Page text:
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|Title:||The association between nutrition and depression|
|Author:||Shakya, Prem Raj|
|School/Discipline:||Adelaide Medical School|
|Abstract:||Depression is one of the most common mental disorders worldwide, affecting more than 300 million people. In Australia, one in five people aged 16-85, experience mental illness, depression being most common. Emerging evidence indicates that diet may influence the onset of depression. This study aimed to: 1) determine the association between dietary patterns and depressive symptoms (DepS) in Australian adults by using three dietary pattern analysis methods i.e. principal component analysis (PCA), reduced-rank-regression (RRR), and partial-least squares (PLS) methods; 2) obtain further insights into the physiological mechanisms by establishing the association between nutrient patterns (NPs) and DepS; 3) determine the link between the energy-adjusted dietary inflammatory index™ (EDII ™) score and the risk of DepS. This thesis utilized data from two stages [Stage 3 and North West 2015 (NW15)] of the North West Adelaide Health Study (NWAHS) cohort. The Centre for Epidemiological Studies-Depression (CES-D) scale and food frequency questionnaire (FFQ) was used to measure DepS and dietary data, respectively. Our findings showed 16.9% of the participants had DepS and females (20.8%) were more depressed than males (14.2%). The ‘prudent’ dietary pattern captured by PCA [ORQuartile4vs1 = 0.57; 95% CI: 0.35, 0.92 ; p = 0.021, ptrend = 0.06], RRR [ORQuartile4vs1 = 0.66; 95% CI: 0.43, 1.00; p = 0.048; ptrend = 0.117] and the ‘typical Australian’ dietary pattern determined by RRR [ORQuartile4vs1 = 0.60; 95% CI: 0.40, 0.90; p = 0.014; ptrend = 0.013] were inversely related with DepS. The ‘western’ dietary pattern captured by PCA [ORQuartile4vs1 = 2.04; 95% CI: 1.13, 3.68; p = 0.017; ptrend = 0.016] and PLS [ORQuartile4vs1 = 1.62; 95% CI: 1.05, 2.50; p = 0.030; ptrend = 0.054] was positively associated with DepS. The ‘plant-sourced’ NP was found to be inversely associated with DepS [ORQuartile4vs1 = 0.76; 95% CI: 0.48–1.20], whereas an ‘animal-sourced’ [ORQuartile4vs1 = 1.00; 95% CI: 0.64–1.56] or ‘mixed-source’ NP [ORQuartile4vs1 = 0.84; 95% CI: 0.47– 1.48] was not associated with DepS. An inverse association were observed between the ‘plant-sourced’ NP and the ‘(absence of) positive-affect’ factor from the CES-D [ORQuartile4vs1 = 0.67; 95% CI: 0.46-1.00; p = 0.048]. A diet with higher E-DIITM score (pro-inflammatory diet) was found to be linked with a 79% increase in odds of reporting DepS [ORQuartile4vs1:1.79; 95% CI: 1.14-2.81; ptrend = 0.026]. Men with a higher DII had a two-fold higher odds ratio of DepS [ORQuartile4vs1:2.27; 95% CI: 1.02-5.06; ptrend = 0.089]. Women with a higher DII had an 81% increase in odds of DepS [ORQuartile4vs1:1.81; 95% CI: 1.01-3.26; ptrend = 0.068]. These associations were also evident in the longitudinal analysis. The meta-analysis (n = 12) showed that a pro-inflammatory diet was associated with a 45% increase in odds of having DepS [ORQuartile4vs1:1.45; 95% CI: 1.20,1.74, p-value < 0.01]. Findings from all three studies have contributed to the epidemiological literature by providing empirical support for the relationships between nutrition and depression. In conclusion, ‘prudent’ and ‘typical Australian’ dietary patterns or ‘plant-sourced’ NPs or ‘anti-inflammatory’ diet may be beneficial strategies to alleviate the risk of DepS.|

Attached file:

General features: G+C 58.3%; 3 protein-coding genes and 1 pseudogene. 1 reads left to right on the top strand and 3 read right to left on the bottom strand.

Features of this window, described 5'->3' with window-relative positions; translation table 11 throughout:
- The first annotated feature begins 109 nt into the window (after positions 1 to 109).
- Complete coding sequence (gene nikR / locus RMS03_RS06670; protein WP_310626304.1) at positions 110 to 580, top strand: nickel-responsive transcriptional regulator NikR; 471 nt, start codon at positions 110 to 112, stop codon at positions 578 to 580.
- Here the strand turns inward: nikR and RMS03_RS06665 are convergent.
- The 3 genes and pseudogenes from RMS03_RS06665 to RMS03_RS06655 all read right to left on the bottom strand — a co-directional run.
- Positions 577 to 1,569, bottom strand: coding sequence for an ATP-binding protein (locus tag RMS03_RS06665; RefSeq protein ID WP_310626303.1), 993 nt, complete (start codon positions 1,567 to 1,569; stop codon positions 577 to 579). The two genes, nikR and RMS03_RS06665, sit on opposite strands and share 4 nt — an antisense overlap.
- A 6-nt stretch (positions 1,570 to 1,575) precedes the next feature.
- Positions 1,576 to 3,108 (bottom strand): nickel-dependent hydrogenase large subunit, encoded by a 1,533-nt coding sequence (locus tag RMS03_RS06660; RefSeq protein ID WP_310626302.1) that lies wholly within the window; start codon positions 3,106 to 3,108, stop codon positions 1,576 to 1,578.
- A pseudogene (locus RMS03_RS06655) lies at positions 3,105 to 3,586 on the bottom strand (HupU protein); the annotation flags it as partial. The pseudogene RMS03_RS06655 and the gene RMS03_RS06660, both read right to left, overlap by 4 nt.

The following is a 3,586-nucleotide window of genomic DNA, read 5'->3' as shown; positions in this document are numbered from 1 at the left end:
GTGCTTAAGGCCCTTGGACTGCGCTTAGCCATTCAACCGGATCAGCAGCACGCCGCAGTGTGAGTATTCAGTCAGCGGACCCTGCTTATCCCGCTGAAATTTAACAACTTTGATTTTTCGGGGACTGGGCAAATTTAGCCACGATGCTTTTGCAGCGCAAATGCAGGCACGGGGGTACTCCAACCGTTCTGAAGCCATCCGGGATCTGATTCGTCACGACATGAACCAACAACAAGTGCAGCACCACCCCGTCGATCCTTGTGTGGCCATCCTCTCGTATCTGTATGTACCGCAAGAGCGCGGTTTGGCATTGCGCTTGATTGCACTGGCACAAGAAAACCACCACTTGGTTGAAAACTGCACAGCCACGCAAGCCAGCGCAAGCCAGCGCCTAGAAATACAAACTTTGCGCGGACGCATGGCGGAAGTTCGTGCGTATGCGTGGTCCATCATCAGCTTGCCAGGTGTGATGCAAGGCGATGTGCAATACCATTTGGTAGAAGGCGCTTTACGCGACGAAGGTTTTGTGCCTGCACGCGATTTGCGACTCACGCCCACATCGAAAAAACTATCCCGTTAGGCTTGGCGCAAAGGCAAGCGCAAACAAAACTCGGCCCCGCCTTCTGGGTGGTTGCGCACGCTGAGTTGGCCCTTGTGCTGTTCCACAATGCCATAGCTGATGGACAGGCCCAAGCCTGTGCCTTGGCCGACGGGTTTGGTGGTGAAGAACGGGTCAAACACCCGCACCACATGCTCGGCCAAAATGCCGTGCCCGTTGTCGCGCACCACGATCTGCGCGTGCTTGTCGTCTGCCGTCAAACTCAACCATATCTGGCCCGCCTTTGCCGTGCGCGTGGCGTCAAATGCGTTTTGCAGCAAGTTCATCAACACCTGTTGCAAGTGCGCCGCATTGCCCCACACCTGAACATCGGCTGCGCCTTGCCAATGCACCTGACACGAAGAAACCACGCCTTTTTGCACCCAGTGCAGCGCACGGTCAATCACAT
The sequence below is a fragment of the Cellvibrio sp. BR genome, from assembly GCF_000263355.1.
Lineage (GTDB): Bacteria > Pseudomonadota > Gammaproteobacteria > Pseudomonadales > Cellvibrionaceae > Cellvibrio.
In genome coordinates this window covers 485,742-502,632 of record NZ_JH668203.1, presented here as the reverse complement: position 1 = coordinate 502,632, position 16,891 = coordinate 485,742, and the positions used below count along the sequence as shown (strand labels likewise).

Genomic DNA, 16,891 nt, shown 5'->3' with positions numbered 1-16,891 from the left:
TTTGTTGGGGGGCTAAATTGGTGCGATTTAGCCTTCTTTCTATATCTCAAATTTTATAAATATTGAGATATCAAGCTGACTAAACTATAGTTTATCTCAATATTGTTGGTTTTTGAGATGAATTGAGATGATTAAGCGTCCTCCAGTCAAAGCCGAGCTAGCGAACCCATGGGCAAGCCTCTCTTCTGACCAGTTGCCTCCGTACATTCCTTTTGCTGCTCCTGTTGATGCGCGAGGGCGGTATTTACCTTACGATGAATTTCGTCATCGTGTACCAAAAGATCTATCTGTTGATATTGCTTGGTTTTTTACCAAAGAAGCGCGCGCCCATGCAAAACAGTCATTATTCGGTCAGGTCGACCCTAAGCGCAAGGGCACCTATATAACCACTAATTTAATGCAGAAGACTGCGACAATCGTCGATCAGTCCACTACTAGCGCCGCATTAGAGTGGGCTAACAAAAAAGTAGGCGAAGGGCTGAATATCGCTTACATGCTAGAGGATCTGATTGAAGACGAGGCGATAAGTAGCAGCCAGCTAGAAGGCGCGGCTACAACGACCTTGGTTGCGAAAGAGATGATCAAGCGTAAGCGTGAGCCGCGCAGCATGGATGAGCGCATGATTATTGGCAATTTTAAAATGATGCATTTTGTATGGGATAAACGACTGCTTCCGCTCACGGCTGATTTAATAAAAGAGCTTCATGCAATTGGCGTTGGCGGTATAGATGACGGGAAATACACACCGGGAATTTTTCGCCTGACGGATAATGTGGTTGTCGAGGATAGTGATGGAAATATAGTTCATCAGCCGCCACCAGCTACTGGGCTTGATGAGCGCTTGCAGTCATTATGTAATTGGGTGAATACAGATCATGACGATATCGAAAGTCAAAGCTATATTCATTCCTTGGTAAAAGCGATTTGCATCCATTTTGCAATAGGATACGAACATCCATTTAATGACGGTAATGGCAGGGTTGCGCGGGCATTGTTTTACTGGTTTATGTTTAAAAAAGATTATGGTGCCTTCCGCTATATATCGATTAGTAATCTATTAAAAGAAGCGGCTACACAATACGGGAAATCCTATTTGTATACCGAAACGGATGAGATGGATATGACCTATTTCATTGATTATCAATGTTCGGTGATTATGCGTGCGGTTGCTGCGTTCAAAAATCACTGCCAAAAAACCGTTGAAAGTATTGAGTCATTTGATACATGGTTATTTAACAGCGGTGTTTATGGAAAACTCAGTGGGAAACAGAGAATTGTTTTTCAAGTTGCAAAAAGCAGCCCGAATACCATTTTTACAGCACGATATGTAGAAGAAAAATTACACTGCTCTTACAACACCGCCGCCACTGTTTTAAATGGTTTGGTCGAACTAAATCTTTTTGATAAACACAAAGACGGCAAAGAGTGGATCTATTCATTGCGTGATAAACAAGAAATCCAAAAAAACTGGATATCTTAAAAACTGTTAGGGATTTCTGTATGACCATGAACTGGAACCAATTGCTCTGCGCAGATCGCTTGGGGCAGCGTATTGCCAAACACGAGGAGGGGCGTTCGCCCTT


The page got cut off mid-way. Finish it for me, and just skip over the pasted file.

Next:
Page, Amanda J.
Melaku, Yohannes Adama
|Dissertation Note:||Thesis (Ph.D.) -- University of Adelaide, Adelaide Medical School, 2021|
dietary inflammatory index
|Provenance:||This electronic version is made publicly available by the University of Adelaide in accordance with its open access policy for student theses. Copyright in this thesis remains with the author. This thesis may incorporate third party material which has been used by the author pursuant to Fair Dealing exceptions. If you are the owner of any included third party copyright material you wish to be removed from this electronic version, please complete the take down form located at: http://www.adelaide.edu.au/legals|
|Appears in Collections:||Research Theses|
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